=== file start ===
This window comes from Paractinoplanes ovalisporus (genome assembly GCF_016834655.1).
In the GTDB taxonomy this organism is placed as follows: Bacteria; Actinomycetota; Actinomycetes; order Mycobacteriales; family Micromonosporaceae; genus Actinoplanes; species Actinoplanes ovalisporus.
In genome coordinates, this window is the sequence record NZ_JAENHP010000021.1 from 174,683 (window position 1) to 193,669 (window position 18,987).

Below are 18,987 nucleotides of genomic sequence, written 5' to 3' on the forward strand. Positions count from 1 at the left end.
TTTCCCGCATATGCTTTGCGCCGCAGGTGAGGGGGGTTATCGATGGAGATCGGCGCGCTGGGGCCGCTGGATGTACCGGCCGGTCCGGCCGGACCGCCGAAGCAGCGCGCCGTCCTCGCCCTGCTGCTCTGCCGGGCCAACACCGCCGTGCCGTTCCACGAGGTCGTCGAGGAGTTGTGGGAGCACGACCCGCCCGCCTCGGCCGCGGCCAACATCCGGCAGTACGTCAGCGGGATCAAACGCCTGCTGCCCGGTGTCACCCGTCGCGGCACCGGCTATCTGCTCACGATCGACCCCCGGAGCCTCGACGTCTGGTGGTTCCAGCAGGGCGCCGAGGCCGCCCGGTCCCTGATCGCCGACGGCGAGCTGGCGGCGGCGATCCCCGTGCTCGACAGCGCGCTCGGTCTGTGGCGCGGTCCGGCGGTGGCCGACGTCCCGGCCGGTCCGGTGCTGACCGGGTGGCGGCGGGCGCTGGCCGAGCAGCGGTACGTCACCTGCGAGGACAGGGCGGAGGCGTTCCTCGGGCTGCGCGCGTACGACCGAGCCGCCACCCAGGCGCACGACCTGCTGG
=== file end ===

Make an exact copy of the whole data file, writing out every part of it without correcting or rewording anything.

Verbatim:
This window comes from Paractinoplanes ovalisporus (genome assembly GCF_016834655.1).
In the GTDB taxonomy this organism is placed as follows: Bacteria; Actinomycetota; Actinomycetes; order Mycobacteriales; family Micromonosporaceae; genus Actinoplanes; species Actinoplanes ovalisporus.
In genome coordinates, this window is the sequence record NZ_JAENHP010000021.1 from 174,683 (window position 1) to 193,669 (window position 18,987).

Below are 18,987 nucleotides of genomic sequence, written 5' to 3' on the forward strand. Positions count from 1 at the left end.
TTTCCCGCATATGCTTTGCGCCGCAGGTGAGGGGGGTTATCGATGGAGATCGGCGCGCTGGGGCCGCTGGATGTACCGGCCGGTCCGGCCGGACCGCCGAAGCAGCGCGCCGTCCTCGCCCTGCTGCTCTGCCGGGCCAACACCGCCGTGCCGTTCCACGAGGTCGTCGAGGAGTTGTGGGAGCACGACCCGCCCGCCTCGGCCGCGGCCAACATCCGGCAGTACGTCAGCGGGATCAAACGCCTGCTGCCCGGTGTCACCCGTCGCGGCACCGGCTATCTGCTCACGATCGACCCCCGGAGCCTCGACGTCTGGTGGTTCCAGCAGGGCGCCGAGGCCGCCCGGTCCCTGATCGCCGACGGCGAGCTGGCGGCGGCGATCCCCGTGCTCGACAGCGCGCTCGGTCTGTGGCGCGGTCCGGCGGTGGCCGACGTCCCGGCCGGTCCGGTGCTGACCGGGTGGCGGCGGGCGCTGGCCGAGCAGCGGTACGTCACCTGCGAGGACAGGGCGGAGGCGTTCCTCGGGCTGCGCGCGTACGACCGAGCCGCCACCCAGGCGCACGACCTGCTGG